What do you do with regrets?  When my daughter was born I was on the other side of the world, deployed with the Air Force to the Middle East.  As I sat chatting with coworkers in the chow hall, our commander walked in and waived me over.  “Congratulations, Kermit,” he said, naming me by my call-sign, “You’re a dad!”  I was shocked and dumbfounded, because she wasn’t due for 6 more weeks and I was scheduled to fly home with 5 weeks to spare.

They put me on a flight out that night, so I got to meet Lara a mere 2 days after she was born … in the NICU (Neonatal Intensive Care Unit).  While she wasn’t in any real danger, she was a too underdeveloped and fragile to go home and face the real world, so ended up spending her first MONTH there!  Looking back, I regret being more unprepared and self-centered than I wish I’d been during this season, as I spent more time playing video games at home than with her in the hospital.

Regrets, much like hurts and wrongs done to us, either make us bitter or better.  Our mistakes, missed opportunities, and missteps are fertile soil for two incredible gifts: Transformation and Empathy.


Isn’t it interesting how often the outer world mirrors our inner landscape?  In America’s consumer culture, for instance, things are disposable and forgettable.  We tend to quickly discard the old and move on to the new, we hastily shun, shame, or shove down the “bad” and celebrate the “good”.  In Matthew 13.24-30 Jesus tells the Parable of the Weeds to describe what it looks like to live in alignment with God.  After a farmer plants a crop of wheat, his enemy comes in the night and sows weeds among the wheat.  Once the plants start to grow his servants notice this problem, so they ask him if they should pull the weeds out.  No, he says, let them grow together until the harvest, so none of the good crops will be lost.  Part of what this story says to me is: Don’t rush to judgment.  Go easy on yourself and others.  Be patient.  Be tender.  Believe the best and give time for change to occur in a natural and sustainable way.  Work with what is.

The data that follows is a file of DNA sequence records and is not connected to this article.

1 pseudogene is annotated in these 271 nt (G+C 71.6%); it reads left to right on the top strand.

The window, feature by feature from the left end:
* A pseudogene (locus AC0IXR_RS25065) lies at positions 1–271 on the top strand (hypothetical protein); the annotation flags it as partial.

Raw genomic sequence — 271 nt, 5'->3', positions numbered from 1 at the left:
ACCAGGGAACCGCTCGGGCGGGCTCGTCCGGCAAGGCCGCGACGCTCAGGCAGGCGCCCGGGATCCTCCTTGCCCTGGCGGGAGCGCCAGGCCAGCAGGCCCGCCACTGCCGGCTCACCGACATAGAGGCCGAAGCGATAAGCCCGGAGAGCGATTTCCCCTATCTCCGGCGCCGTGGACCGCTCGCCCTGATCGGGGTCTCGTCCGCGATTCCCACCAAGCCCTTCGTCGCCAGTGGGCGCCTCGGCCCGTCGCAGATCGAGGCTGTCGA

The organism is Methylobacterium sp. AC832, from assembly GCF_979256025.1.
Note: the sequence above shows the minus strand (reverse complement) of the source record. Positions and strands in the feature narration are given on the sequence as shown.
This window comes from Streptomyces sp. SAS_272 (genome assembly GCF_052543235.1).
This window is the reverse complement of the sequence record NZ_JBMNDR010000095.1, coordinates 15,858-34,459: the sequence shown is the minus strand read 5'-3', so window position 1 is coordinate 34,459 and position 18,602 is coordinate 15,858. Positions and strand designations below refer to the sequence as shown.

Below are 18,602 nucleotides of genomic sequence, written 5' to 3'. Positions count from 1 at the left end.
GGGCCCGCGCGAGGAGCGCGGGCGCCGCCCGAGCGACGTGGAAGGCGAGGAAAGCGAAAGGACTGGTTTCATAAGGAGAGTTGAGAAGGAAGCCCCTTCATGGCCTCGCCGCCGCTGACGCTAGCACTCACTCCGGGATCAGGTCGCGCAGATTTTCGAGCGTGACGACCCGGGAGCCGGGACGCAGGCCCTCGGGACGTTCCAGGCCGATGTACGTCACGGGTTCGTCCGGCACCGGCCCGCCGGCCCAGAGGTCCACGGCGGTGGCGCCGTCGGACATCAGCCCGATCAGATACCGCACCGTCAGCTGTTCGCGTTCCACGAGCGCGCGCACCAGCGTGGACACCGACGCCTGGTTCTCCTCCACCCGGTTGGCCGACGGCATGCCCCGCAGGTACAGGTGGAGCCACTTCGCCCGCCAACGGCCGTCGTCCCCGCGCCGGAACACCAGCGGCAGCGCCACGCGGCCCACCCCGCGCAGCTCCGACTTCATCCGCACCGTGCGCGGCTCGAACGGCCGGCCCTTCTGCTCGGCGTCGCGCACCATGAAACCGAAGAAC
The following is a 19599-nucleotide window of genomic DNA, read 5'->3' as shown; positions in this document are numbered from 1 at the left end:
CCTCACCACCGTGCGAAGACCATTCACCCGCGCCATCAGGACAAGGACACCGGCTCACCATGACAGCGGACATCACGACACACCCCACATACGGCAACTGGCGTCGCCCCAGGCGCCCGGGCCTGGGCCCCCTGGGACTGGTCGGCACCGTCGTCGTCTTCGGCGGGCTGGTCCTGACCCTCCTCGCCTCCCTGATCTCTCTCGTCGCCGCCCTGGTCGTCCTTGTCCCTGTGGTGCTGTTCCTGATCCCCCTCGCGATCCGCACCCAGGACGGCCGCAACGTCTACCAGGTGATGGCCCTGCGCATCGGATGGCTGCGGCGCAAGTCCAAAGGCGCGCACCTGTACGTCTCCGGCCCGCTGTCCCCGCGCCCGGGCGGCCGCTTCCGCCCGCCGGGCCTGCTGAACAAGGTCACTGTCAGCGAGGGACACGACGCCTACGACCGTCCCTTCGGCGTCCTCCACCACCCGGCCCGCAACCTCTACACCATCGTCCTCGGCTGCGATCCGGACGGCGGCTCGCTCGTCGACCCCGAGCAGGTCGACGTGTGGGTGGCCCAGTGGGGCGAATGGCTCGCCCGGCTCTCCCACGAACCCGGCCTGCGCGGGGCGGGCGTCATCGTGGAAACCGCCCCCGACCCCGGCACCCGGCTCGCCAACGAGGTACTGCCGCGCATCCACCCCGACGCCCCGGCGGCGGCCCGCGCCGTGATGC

A yoga teacher I love and take classes from online says, “Love the bridge that got you here.”  What I believe Mary Clare Sweet is getting at here is the importance of seeing, valuing, and Loving every bit of our selves and stories, especially our faults and mistakes.  Why?  Because the radiance of Love is what nourishes, energizes, and transforms, while hate, judgments, and shame hinder, harm, and diminish.


The “me” (Lang) of when my daughter was born in 2005 was part of the bridge that formed a much more others-oriented, sacrificing, and caring Lang today.  Along my journey of becoming the things I regret have been the fuel for change.  In a very real sense our mistakes, missteps, and faults are the momentum that will propel us to transform into the best version of ourselves, when we consciously choose to become better and love the bridge that got us here.

Life, beliefs, and research have convinced me everyone is doing the best they can.  If someone had confronted the 2005 Lang and told him what a terrible father he was, telling him: “Don’t you know she’s the most precious thing in the world, you should instantly adore your daughter, and put Lara’s needs WAY above yours?”  I wouldn’t have received it and benefited from the advice, even if delivered kindly, because I wasn’t ready.  Life, or perhaps God, has a clever way of giving us (or sometimes pushing us into) lessons when we’re ready … the trick is learning to keep our eyes open, hearts receptive, and spirits excited for the messages and chances to change!

A second cherished gift our failures and faults bring us, when we open our “hands” to receive it, is empathy.  Remembering we’ve been jerk wads, selfish, messed up, hurt others, and such helps us receive others as they are with grace and understanding.  Remembering our mistakes helps us to forgive others for theirs!


In pondering what to write next, I just had a big “AHA” moment.  The same part of me that shuns and shames the Lang of Lara’s birth for being selfish, is the same aspect of me who judges, thinks less of, and scorns people who disagree with me on life’s big issues.  Conversely, though, the portion of Langness who Loves the me of fourteen years ago, also completely cherishes the people I think are wrong.  Grace, I believe, is an inherent and powerful energy in the world.  To live forgiveness, understanding, and acceptance, then, is to live in alignment with the Divine … and the opposite is true too!

By way of closing, I’d like to offer this blessing: When we have regrets we can’t let go of, that keep us stuck, or tempt us to beat ourselves up, I pray we turn those lessons into the fuel for personal change and the soil for empathy toward others.


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MUCH Love and Many Hugs,